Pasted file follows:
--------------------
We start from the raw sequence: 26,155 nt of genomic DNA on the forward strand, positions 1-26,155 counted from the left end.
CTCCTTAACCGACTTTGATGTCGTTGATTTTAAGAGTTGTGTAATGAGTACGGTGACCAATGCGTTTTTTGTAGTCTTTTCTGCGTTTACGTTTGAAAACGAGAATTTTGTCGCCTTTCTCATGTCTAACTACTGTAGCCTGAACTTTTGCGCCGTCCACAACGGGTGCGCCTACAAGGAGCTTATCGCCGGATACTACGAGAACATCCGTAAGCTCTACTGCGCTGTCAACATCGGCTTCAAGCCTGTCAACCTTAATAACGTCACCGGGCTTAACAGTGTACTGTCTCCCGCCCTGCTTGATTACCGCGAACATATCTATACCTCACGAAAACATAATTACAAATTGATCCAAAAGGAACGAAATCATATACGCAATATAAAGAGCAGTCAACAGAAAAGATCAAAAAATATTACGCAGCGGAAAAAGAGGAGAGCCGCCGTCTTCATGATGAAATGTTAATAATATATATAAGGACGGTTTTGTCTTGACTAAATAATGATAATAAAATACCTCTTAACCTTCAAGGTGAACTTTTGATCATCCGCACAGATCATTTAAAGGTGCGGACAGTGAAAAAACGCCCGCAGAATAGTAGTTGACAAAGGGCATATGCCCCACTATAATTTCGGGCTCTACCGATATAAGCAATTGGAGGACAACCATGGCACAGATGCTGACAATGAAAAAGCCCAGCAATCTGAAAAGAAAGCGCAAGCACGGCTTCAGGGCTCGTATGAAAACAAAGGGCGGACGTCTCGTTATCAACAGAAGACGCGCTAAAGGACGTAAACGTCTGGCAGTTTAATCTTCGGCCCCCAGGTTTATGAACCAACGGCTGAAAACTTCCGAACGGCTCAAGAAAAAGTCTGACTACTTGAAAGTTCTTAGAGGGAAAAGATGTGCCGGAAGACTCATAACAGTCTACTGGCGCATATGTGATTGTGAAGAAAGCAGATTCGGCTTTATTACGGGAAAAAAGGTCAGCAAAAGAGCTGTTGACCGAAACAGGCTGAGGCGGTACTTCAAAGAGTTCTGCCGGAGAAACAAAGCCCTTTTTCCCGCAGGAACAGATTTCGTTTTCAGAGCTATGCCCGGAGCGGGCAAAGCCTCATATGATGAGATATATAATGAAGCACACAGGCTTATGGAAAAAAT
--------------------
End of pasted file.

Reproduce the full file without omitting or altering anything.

We start from the raw sequence: 26,155 nt of genomic DNA on the forward strand, positions 1-26,155 counted from the left end.
CTCCTTAACCGACTTTGATGTCGTTGATTTTAAGAGTTGTGTAATGAGTACGGTGACCAATGCGTTTTTTGTAGTCTTTTCTGCGTTTACGTTTGAAAACGAGAATTTTGTCGCCTTTCTCATGTCTAACTACTGTAGCCTGAACTTTTGCGCCGTCCACAACGGGTGCGCCTACAAGGAGCTTATCGCCGGATACTACGAGAACATCCGTAAGCTCTACTGCGCTGTCAACATCGGCTTCAAGCCTGTCAACCTTAATAACGTCACCGGGCTTAACAGTGTACTGTCTCCCGCCCTGCTTGATTACCGCGAACATATCTATACCTCACGAAAACATAATTACAAATTGATCCAAAAGGAACGAAATCATATACGCAATATAAAGAGCAGTCAACAGAAAAGATCAAAAAATATTACGCAGCGGAAAAAGAGGAGAGCCGCCGTCTTCATGATGAAATGTTAATAATATATATAAGGACGGTTTTGTCTTGACTAAATAATGATAATAAAATACCTCTTAACCTTCAAGGTGAACTTTTGATCATCCGCACAGATCATTTAAAGGTGCGGACAGTGAAAAAACGCCCGCAGAATAGTAGTTGACAAAGGGCATATGCCCCACTATAATTTCGGGCTCTACCGATATAAGCAATTGGAGGACAACCATGGCACAGATGCTGACAATGAAAAAGCCCAGCAATCTGAAAAGAAAGCGCAAGCACGGCTTCAGGGCTCGTATGAAAACAAAGGGCGGACGTCTCGTTATCAACAGAAGACGCGCTAAAGGACGTAAACGTCTGGCAGTTTAATCTTCGGCCCCCAGGTTTATGAACCAACGGCTGAAAACTTCCGAACGGCTCAAGAAAAAGTCTGACTACTTGAAAGTTCTTAGAGGGAAAAGATGTGCCGGAAGACTCATAACAGTCTACTGGCGCATATGTGATTGTGAAGAAAGCAGATTCGGCTTTATTACGGGAAAAAAGGTCAGCAAAAGAGCTGTTGACCGAAACAGGCTGAGGCGGTACTTCAAAGAGTTCTGCCGGAGAAACAAAGCCCTTTTTCCCGCAGGAACAGATTTCGTTTTCAGAGCTATGCCCGGAGCGGGCAAAGCCTCATATGATGAGATATATAATGAAGCACACAGGCTTATGGAAAAAAT